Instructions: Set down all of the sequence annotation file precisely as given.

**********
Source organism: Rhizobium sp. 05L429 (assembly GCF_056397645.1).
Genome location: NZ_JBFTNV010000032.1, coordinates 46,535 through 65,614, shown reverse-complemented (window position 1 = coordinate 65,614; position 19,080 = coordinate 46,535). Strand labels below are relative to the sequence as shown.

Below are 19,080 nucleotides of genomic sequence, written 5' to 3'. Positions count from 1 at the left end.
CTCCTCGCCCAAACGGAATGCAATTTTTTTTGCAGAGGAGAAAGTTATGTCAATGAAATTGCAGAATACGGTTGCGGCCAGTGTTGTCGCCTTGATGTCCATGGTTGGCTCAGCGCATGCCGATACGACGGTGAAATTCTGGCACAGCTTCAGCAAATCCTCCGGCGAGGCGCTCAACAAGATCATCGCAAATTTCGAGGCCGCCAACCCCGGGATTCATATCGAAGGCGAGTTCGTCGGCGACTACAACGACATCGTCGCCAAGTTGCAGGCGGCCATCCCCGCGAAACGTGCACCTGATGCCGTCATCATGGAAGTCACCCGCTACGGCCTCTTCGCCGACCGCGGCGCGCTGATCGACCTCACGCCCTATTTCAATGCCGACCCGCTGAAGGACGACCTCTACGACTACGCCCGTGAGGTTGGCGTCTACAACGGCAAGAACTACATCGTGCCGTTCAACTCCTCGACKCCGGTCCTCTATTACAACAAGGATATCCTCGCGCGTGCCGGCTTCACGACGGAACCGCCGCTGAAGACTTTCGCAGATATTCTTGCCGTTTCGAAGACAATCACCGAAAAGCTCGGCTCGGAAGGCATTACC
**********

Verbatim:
Source organism: Rhizobium sp. 05L429 (assembly GCF_056397645.1).
Genome location: NZ_JBFTNV010000032.1, coordinates 46,535 through 65,614, shown reverse-complemented (window position 1 = coordinate 65,614; position 19,080 = coordinate 46,535). Strand labels below are relative to the sequence as shown.

Below are 19,080 nucleotides of genomic sequence, written 5' to 3'. Positions count from 1 at the left end.
CTCCTCGCCCAAACGGAATGCAATTTTTTTTGCAGAGGAGAAAGTTATGTCAATGAAATTGCAGAATACGGTTGCGGCCAGTGTTGTCGCCTTGATGTCCATGGTTGGCTCAGCGCATGCCGATACGACGGTGAAATTCTGGCACAGCTTCAGCAAATCCTCCGGCGAGGCGCTCAACAAGATCATCGCAAATTTCGAGGCCGCCAACCCCGGGATTCATATCGAAGGCGAGTTCGTCGGCGACTACAACGACATCGTCGCCAAGTTGCAGGCGGCCATCCCCGCGAAACGTGCACCTGATGCCGTCATCATGGAAGTCACCCGCTACGGCCTCTTCGCCGACCGCGGCGCGCTGATCGACCTCACGCCCTATTTCAATGCCGACCCGCTGAAGGACGACCTCTACGACTACGCCCGTGAGGTTGGCGTCTACAACGGCAAGAACTACATCGTGCCGTTCAACTCCTCGACKCCGGTCCTCTATTACAACAAGGATATCCTCGCGCGTGCCGGCTTCACGACGGAACCGCCGCTGAAGACTTTCGCAGATATTCTTGCCGTTTCGAAGACAATCACCGAAAAGCTCGGCTCGGAAGGCATTACC